Our understanding of interpersonal racism starts with the deep work we do to reflect on our own biases first as individuals working in equity. Examining ourselves first gives us the credibility to shape and address inequities. This then shapes how we handle relationships with partners. Knowing our own biases helps us to identify when racism is occurring and teaches us to address it head on. This means that discussing racism, inequities, and bias forthrightly and as a matter of course is part of the relationship-building process with employers and educational partners. Thus, when uncomfortable and unacceptable situations arise, the focus and vocabulary of equity is not new to the relationship. While it always takes courage and care to address racism, the fact that we have already made addressing inequities a priority allows for a smoother process.

How does your understanding of interpersonal racism impact or change your recruitment and case management processes with partners? Are there things you think you will need to do differently?

We use our understanding of interpersonal racism to bring an equity lens to our interactions with students, our program designs, and how we prepare employers to work with our students.

It’s important to do that, because our community is extremely segregated geographically and economically—a reality reflected in our schools and workforce. That’s something we’re addressing as we launch our new youth apprenticeship program, CareerWise Greater Buffalo, which we’re piloting in the Buffalo public school system. Eighty percent of the students in the system are nonwhite, but we’re placing them in work environments that are majority white: According to a September 2019 report by the Partnership for Public Good, a local think tank, 91 percent of the Buffalo-Niagara region’s private-sector workforce is white.

As we’ve learned how racism plays out with conscious and unconscious biases in hiring practices and within the workplace, we have learned to address this head on. We require employers we work with to participate in anti-bias and racial impact analysis trainings. We also provide guidance on mentoring students of color and organize quarterly Racial Equity Think Tank programs to continue the education and keep the conversation going.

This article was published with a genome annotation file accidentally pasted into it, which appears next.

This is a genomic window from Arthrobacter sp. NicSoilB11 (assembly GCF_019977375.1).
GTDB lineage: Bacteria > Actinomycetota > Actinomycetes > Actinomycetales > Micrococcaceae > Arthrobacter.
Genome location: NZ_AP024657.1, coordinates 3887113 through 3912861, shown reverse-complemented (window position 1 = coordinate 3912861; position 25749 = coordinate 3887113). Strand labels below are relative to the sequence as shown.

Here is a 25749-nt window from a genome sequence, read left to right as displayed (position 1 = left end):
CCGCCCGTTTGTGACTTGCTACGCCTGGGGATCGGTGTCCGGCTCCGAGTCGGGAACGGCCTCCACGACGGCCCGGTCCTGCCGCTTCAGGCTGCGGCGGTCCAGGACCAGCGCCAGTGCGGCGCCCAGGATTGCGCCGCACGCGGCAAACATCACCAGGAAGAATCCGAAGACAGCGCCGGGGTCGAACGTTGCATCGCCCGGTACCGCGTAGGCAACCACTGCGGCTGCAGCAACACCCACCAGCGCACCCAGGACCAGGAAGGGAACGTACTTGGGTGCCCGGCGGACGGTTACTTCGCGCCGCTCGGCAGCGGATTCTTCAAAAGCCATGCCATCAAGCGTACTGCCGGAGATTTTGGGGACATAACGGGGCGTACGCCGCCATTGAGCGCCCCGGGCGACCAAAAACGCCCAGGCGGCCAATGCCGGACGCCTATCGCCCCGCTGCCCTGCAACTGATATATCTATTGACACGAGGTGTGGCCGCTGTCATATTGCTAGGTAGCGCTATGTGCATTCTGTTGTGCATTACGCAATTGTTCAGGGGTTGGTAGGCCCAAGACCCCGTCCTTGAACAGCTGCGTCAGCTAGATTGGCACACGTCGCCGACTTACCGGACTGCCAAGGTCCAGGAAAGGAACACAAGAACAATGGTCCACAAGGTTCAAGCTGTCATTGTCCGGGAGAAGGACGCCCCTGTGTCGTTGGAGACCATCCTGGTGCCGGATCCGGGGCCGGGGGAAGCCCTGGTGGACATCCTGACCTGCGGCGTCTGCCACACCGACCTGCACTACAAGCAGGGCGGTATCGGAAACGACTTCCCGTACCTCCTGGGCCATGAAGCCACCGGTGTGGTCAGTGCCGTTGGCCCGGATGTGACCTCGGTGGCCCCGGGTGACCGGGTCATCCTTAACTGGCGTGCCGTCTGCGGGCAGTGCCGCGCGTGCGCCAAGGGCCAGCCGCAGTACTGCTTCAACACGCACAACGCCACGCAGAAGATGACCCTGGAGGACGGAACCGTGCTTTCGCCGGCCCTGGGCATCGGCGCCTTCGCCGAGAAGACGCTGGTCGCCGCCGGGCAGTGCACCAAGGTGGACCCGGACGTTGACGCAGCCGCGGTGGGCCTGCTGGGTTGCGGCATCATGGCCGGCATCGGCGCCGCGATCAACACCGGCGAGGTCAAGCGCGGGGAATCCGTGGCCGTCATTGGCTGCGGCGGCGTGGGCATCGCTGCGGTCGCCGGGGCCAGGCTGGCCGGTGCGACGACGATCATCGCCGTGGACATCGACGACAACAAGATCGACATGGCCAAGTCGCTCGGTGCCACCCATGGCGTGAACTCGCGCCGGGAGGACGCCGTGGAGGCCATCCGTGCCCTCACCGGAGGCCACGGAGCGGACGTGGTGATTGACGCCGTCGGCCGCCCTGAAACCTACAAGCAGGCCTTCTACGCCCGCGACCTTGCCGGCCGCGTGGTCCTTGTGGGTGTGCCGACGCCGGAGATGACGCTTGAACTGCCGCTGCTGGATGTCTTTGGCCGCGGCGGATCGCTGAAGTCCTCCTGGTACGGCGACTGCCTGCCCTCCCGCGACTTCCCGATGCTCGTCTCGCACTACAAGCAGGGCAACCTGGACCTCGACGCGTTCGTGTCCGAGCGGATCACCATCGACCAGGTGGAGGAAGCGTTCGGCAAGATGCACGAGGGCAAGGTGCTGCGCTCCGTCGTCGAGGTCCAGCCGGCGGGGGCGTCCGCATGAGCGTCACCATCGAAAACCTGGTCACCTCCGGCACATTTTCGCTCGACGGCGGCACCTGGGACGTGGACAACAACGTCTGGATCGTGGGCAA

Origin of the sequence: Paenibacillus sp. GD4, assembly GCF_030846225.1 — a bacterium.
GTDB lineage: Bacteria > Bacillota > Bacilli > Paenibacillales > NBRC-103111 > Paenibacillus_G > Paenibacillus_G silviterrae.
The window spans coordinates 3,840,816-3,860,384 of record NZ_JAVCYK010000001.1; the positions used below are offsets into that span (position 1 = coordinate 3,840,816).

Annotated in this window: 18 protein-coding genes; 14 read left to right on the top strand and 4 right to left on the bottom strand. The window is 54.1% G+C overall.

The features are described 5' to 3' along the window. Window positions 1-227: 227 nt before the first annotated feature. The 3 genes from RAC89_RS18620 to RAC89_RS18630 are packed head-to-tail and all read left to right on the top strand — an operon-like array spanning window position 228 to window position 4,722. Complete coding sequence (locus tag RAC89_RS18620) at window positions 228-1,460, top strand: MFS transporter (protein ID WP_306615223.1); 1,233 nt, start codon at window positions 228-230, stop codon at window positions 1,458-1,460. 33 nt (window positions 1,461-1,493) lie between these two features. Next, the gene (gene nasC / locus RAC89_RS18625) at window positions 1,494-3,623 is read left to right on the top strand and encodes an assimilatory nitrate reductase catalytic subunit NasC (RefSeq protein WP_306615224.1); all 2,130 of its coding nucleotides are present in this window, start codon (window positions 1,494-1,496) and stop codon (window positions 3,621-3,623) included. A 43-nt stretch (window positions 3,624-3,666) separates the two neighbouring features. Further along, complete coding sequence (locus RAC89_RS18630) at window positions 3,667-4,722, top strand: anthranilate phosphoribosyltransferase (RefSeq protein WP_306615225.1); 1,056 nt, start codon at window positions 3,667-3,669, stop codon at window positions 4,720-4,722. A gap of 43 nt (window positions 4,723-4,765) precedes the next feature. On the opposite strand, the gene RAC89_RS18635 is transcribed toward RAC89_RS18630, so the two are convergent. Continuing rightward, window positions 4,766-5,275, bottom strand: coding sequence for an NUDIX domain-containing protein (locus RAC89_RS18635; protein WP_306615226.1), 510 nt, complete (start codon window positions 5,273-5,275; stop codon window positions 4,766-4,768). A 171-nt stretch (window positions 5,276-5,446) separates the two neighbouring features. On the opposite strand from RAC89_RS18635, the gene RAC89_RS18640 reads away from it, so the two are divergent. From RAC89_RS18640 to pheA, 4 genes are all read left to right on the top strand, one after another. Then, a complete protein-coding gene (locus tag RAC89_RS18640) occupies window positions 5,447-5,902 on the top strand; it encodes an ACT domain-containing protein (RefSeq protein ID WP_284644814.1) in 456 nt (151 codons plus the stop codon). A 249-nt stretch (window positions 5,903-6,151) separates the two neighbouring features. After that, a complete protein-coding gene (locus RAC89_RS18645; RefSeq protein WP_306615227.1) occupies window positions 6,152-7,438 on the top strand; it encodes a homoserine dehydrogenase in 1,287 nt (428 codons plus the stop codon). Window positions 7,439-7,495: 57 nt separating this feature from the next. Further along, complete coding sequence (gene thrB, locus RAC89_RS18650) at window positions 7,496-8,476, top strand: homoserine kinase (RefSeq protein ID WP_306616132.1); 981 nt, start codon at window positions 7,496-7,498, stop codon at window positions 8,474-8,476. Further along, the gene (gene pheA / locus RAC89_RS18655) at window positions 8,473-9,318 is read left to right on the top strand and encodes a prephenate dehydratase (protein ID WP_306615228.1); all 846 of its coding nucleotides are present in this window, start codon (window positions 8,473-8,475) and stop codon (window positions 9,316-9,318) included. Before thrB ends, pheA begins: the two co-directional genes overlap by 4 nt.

We frequently discuss equity concerns with employers and make it clear that our program is an equity-based initiative. We feel that being transparent, communicating directly, and “walking the walk” is essential to address the interpersonal racism inherent in workforce development.

What long-term outcomes do you expect to see two or three years from now as a result of this shift in your recruitment and case management processes?

As we focus more on practical efforts to address the roots of racism, we hope to see the following:

  • More inclusive hiring practices
  • Other organizations taking up our approach to addressing racism in the workplace
  • A shift in the demographics of the local workforce to reflect the population
  • Our students becoming leaders and hiring managers

Most important, we hope to see a shift in how students and young people of color see themselves reflected in the workforce, and an increase in the opportunities available to them. We also hope for more positive work experiences that lead to happy and sustainable careers that can have a real impact on families in our community.

A Commitment to Walking the Walk

As our BEP colleagues at Say Yes Buffalo state, addressing the fruit and the root of racism requires a commitment to developing new ways of working, having hard conversations, challenging traditional ways of working, and centering the voices and experiences of those most impacted by structural racism.

Organizations like Say Yes Buffalo have made a concrete commitment to addressing the Fruit and the Root. All staff members are fundamentally shifting the way they work with young people and employer partners. Their commitment to “walking the walk” is an example of how we can all model what it means to express our values of equity and justice and put them into action. In the coming months, we will begin to discuss the institutional and structural levels of racism and how they impact the work of the community of practice intermediaries.